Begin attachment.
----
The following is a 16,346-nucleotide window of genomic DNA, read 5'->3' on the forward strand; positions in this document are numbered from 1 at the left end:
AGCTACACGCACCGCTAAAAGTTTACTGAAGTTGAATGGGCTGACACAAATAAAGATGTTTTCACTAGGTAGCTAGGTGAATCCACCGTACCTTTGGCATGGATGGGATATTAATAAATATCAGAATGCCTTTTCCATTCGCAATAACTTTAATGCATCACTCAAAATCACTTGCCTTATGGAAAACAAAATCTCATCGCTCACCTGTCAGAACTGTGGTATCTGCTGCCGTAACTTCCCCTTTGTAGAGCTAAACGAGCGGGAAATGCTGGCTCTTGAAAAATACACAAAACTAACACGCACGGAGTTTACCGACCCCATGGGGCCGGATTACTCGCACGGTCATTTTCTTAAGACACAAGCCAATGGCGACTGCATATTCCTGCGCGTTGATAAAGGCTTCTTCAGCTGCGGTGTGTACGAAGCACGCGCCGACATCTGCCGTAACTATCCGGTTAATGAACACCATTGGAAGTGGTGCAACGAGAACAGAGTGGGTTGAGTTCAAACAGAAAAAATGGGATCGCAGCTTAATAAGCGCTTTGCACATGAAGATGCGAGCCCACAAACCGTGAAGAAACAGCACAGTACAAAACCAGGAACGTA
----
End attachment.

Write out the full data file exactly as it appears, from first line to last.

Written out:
The following is a 16,346-nucleotide window of genomic DNA, read 5'->3' on the forward strand; positions in this document are numbered from 1 at the left end:
AGCTACACGCACCGCTAAAAGTTTACTGAAGTTGAATGGGCTGACACAAATAAAGATGTTTTCACTAGGTAGCTAGGTGAATCCACCGTACCTTTGGCATGGATGGGATATTAATAAATATCAGAATGCCTTTTCCATTCGCAATAACTTTAATGCATCACTCAAAATCACTTGCCTTATGGAAAACAAAATCTCATCGCTCACCTGTCAGAACTGTGGTATCTGCTGCCGTAACTTCCCCTTTGTAGAGCTAAACGAGCGGGAAATGCTGGCTCTTGAAAAATACACAAAACTAACACGCACGGAGTTTACCGACCCCATGGGGCCGGATTACTCGCACGGTCATTTTCTTAAGACACAAGCCAATGGCGACTGCATATTCCTGCGCGTTGATAAAGGCTTCTTCAGCTGCGGTGTGTACGAAGCACGCGCCGACATCTGCCGTAACTATCCGGTTAATGAACACCATTGGAAGTGGTGCAACGAGAACAGAGTGGGTTGAGTTCAAACAGAAAAAATGGGATCGCAGCTTAATAAGCGCTTTGCACATGAAGATGCGAGCCCACAAACCGTGAAGAAACAGCACAGTACAAAACCAGGAACGTA